The patient needing attention

The above is my stove. It is an old stove. I think I have used this stove once in five years. I don’t really care much about the stove. Unfortunately someone recently pointed out to me the burners on the stove do not light correctly. So in accordance with my ‘fix ALL the things’ policy it was torn apart until fixed or destroyed, whichever came first. Mercifully this ended in a fixing and what follows is what I discovered.

Overview and Operation

stove with the top removed

Opening the top of this stove is as simple as lifting the top from the front. Once raised the top can be slide off of its hinges exposing the amazingly primitive bits underneath. The gas line comes in from the upper left and travels down the left side to (what I think is) a regulator, a flame arrester, or both. This gas line then takes a 90 degree bend and forms the main fuel rail at the front of the stove.

Each of the four knobs for the burners and the one for the oven all open valves off of this line to supply fuel to their respective elements. When you turn on a burner fuel travels down its supply line, pulls some air in (more on this later), and fills the burner element. Turning the knob on also starts the igniters located in between the burners which share it (both igniters fire regardless of which burner you are lighting).

closeup of the ignition flame ports
Each burner has a set of flame ignition ports on the side facing its igniter. Fuel from these ports travels down a hollow tube to the igniter. Once lit the flame travels up the tube to the ports on the burner. From here the flame travels up to the closest main burner ports and then around until all of the element is lit.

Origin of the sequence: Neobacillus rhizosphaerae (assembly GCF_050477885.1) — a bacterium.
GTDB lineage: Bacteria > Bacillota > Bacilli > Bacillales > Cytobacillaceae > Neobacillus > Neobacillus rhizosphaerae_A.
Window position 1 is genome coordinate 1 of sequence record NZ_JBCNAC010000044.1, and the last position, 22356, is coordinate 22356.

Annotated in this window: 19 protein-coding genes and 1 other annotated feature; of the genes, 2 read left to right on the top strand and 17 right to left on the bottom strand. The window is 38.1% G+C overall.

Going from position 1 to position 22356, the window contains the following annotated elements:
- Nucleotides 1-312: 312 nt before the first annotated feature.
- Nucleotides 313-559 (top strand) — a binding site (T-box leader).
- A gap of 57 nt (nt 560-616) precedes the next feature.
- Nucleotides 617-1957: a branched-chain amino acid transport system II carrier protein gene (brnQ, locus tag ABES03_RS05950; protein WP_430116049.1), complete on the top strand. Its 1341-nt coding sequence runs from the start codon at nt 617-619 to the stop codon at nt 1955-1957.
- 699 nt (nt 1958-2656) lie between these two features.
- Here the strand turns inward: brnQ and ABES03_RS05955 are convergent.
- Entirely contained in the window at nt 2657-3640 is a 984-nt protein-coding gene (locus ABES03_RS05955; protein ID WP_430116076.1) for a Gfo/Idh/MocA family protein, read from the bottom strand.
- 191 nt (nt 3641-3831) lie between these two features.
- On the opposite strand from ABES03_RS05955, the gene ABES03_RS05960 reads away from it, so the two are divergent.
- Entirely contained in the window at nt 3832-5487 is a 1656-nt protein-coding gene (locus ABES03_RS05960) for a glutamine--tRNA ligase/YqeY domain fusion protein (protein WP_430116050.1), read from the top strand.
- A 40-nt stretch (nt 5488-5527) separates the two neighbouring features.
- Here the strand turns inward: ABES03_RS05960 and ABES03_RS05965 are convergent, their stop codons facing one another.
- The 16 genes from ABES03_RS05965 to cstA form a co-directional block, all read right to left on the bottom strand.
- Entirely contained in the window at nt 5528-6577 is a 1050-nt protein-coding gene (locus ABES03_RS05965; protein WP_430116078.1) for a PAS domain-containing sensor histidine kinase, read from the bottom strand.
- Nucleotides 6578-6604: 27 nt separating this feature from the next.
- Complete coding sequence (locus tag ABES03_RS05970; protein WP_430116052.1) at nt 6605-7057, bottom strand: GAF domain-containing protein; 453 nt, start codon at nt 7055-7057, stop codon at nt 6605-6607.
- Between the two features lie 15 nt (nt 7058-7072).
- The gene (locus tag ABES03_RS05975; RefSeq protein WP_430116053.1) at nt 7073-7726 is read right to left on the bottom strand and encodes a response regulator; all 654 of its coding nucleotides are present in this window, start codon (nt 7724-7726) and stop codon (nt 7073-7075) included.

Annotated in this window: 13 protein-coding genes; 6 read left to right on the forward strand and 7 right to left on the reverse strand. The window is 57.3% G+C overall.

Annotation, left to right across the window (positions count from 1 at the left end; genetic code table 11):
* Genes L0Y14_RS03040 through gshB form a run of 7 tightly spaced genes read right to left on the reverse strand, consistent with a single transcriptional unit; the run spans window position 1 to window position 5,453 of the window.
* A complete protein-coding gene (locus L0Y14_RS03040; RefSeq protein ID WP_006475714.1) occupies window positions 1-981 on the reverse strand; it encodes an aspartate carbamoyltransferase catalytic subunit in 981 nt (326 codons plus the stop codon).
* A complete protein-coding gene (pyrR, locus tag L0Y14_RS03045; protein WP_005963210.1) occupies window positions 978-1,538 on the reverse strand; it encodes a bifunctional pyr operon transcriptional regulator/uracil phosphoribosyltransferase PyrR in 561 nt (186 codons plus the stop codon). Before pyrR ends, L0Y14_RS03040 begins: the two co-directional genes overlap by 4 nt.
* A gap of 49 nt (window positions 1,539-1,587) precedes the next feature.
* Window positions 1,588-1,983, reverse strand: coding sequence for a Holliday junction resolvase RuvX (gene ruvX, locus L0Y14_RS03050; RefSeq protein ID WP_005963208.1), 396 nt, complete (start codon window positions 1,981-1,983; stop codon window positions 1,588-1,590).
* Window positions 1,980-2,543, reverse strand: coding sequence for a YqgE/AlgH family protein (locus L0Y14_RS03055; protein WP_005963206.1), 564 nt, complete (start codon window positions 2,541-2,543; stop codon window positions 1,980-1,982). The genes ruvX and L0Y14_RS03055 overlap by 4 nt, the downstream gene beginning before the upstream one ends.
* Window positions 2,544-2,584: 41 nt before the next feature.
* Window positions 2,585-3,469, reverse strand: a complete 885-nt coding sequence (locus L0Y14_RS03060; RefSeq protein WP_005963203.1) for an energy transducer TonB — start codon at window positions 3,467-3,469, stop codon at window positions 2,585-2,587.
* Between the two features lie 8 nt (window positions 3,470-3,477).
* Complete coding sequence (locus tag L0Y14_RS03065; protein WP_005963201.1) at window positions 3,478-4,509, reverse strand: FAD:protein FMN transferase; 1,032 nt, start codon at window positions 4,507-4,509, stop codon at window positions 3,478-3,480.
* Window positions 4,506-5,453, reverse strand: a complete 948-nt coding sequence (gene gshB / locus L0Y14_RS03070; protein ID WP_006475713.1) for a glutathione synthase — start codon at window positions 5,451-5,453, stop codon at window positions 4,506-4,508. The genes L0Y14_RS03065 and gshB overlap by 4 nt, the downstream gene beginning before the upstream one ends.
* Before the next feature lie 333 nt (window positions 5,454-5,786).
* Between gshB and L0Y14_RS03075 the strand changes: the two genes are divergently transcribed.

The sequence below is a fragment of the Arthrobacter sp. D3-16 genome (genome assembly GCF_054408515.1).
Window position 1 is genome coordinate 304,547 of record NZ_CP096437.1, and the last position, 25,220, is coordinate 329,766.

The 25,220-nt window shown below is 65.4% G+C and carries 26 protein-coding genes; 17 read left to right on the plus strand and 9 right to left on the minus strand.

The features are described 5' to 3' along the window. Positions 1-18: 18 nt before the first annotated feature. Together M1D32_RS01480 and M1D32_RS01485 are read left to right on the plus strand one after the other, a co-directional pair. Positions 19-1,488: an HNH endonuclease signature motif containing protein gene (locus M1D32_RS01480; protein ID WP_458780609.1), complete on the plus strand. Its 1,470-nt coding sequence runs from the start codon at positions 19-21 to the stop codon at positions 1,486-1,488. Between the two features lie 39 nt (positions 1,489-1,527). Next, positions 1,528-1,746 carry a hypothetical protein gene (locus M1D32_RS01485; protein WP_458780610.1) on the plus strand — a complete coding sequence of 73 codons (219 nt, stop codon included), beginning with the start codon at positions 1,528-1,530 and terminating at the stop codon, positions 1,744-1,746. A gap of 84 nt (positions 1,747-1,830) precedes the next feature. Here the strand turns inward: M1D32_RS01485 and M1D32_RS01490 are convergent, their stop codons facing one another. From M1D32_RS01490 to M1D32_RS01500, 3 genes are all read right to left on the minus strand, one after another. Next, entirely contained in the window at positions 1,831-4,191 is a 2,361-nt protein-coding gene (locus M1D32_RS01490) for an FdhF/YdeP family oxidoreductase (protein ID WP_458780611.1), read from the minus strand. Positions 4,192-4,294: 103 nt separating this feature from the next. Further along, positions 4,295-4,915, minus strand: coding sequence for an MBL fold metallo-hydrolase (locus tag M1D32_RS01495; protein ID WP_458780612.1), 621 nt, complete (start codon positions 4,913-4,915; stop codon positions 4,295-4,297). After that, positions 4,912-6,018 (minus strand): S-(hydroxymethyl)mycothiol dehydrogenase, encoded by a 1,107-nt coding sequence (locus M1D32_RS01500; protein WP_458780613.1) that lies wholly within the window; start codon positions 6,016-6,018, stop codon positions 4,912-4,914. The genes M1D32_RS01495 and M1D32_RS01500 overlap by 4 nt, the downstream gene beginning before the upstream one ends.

Problems and how to clean them

Assuming your ingiters are working (you can hear if they are firing and if they are not you have an issue which will not be covered here) the most likely cause of the burner either failing to light or not lighting completely is ash build up in the flame ports. To fix this you simply need to remove and clean the burner element. For my stove the elements can be removed without tools. 
Start by removing the spring clip for the burner. Then rotate the burner until it is free of its supports and then slide it off of its fuel nozzle  With the element free simply clean it with a stiff brush then blast some compressed air through the gas inlet. When cleaning the burner don’t forget to clean the vertical ignition ports on the side in addition to the horizontal main ports at the top. Do not use any tools which could change the shape of the flame ports. Marring the ports on your burner will give you other issues not addressable with cleaning. You will want to use the compressed air outside as it can blast a surprising amount of ash out of the burner. 
Elements can acquire a good deal of grease and other nastiness on them over time. Unless the offending matter is blocking a port it is not necessary to remove it. If you do choose to do a deep cleaning of a burner remember it must be completely rinsed and dry before it is re-installed.

Why is there a slot in the fuel line?

air induction port
These port are intentional. All combustion requires fuel (in this case natural gas) and an oxidizer (normal air). When gas passes through this segment of tubing it creates an area of low pressure around this port (via venturi effect) and pulls in the surrounding air. This fuel air mix is delivered to the burner for combustion. 
Normally these ports are too far from any opening in the stove top to get dirty so you likely will not need to clean them. Just be aware of them when working on the stove as anything blocking or interfering with them will cause issues. 

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